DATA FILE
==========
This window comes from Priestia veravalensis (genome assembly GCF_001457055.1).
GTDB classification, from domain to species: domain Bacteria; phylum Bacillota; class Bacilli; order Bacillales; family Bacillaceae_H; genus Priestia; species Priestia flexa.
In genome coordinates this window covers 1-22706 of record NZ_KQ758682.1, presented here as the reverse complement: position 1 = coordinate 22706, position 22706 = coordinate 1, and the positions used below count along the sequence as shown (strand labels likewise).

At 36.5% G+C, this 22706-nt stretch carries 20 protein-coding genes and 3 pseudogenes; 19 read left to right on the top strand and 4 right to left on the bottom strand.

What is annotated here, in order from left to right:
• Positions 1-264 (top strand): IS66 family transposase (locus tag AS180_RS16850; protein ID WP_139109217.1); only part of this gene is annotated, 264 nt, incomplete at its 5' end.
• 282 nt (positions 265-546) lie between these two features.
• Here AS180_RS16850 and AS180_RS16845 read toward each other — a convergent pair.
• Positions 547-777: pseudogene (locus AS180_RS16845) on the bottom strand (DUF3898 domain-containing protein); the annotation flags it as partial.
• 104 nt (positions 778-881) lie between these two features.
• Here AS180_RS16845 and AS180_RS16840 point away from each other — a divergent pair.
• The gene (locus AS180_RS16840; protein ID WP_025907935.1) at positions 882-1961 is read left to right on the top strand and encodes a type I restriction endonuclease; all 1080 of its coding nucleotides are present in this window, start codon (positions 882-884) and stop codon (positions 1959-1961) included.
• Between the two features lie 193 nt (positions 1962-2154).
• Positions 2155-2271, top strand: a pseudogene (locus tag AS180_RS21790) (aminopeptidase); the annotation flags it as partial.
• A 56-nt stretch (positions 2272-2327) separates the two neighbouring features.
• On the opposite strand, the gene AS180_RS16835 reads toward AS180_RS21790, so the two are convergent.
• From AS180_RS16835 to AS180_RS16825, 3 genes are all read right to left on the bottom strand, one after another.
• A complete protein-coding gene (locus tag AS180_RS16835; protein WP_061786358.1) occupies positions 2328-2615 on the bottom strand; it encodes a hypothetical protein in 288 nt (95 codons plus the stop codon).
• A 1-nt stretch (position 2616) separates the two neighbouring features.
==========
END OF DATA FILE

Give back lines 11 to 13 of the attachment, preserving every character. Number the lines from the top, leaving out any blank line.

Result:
• Here AS180_RS16845 and AS180_RS16840 point away from each other — a divergent pair.
• The gene (locus AS180_RS16840; protein ID WP_025907935.1) at positions 882-1961 is read left to right on the top strand and encodes a type I restriction endonuclease; all 1080 of its coding nucleotides are present in this window, start codon (positions 882-884) and stop codon (positions 1959-1961) included.
• Between the two features lie 193 nt (positions 1962-2154).